British India had provinces like United Provinces, North-West Frontier Province, etc. Why did independent India name them as states whereas Pakistan continued with provinces?

By Sunil Kumar

Only a matter of terminology. Difference between provinces and states is largely a measure of history; the role of the central government; the polity and decision makers; the size of the country and its legal institutions and media.

Japan for example is a small country with prefectures; e.g Osaka, Yokohama etc.

Coming to India and Pakistan. Both obtained their independence from Britain in 1947. At the time; they were a mixture of provinces(subordinate to the British government); presidencies and princely states.

Due to a more vociferous public process; a vibrant open debating democracy; language movements, regional pride; Indian constitution was amended to create “states”. Most of these units have a larger degree of autonomy and not merely an administrative concept. They are not entirely subservient to the centre; although practically most political interests create contrary situations.

On the other hand; Pakistan since 1947 has had less of democracy; and more Army Rule. Starting with Karachi and then Pindi as their capital; an area near Rawalpindi(Pakistan Army HQ) was developed and became their official government centre in 1967. Under the influence of the army, ISI and religious zealots; Pakistani provinces have always lacked the degree of autonomy present in Indian states.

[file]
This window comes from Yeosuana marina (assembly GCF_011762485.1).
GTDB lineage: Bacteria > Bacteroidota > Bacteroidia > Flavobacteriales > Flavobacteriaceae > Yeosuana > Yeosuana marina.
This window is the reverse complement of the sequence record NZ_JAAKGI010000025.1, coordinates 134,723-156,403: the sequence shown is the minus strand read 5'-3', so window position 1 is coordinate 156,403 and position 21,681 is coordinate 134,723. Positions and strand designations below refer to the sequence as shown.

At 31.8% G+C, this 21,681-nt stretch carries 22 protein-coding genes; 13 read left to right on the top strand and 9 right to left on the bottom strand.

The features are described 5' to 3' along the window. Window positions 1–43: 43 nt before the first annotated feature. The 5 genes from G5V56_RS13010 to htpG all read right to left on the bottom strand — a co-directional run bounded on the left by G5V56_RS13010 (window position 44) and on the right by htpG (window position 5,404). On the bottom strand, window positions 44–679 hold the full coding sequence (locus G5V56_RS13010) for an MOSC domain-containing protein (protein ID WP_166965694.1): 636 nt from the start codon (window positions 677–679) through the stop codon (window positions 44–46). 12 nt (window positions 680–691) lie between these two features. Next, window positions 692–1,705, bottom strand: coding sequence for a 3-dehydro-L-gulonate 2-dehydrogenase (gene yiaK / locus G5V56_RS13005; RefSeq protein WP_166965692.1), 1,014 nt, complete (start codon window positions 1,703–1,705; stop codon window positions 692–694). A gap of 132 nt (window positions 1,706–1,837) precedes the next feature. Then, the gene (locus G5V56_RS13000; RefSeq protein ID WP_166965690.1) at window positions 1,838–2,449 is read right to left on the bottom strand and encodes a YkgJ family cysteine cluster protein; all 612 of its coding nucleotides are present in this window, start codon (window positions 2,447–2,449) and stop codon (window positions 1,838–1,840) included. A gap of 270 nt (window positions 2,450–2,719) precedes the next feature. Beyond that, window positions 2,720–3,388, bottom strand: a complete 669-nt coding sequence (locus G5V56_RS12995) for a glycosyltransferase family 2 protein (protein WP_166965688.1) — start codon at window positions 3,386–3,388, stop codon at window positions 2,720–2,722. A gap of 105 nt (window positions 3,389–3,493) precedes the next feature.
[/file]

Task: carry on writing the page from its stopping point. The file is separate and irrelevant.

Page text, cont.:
Also; this is a pet theory I have. Pakistanis have always been enamoured and hateful of their erstwhile greatest supporter and top financier; the United States. Their government is also called “Federal” on North American lines and they have a Senate.

Also; a federation is technically a political entity characterised by a union of partially self-governing regions under a central (federal) government. Both India and Pakistan have lazy and archaic bureaucracies which work extremely slowly to overhaul legacy procedures. Whatever is in place remains the same for many decades.

India; on the other hand is more modelled on the Westminster(British) style of parliamentary democracy which has now evolved into something very distinctly “desi”. United Provinces became Uttar Pradesh; Central Provinces: Madhya Pradesh, Bombay Presidency land was split between many states; ditto for Madras Presidency etc. Each state longed for its own identity and governance; apart from regional political movements which had full freedom to thrive. 

North West Frontier Province for example is now known as Khyber Pakhtunkhwa after a Presidential ordinance by Zardari in 1910. Most Pakistanis would be referring to their states internally as the Urdu “subah”(province); the heads as the Sadr of Punjab or the Sadr of Sind. So; again cultural reasons for sticking to the “province” moniker.

India’s democracy; vibrant media(loud, paid, free: your personal opinion) and long legacy of argumentative debate is quite happy in sticking to “states”(thought, anarchy, innovation,happiness; take your prick sorry pick).


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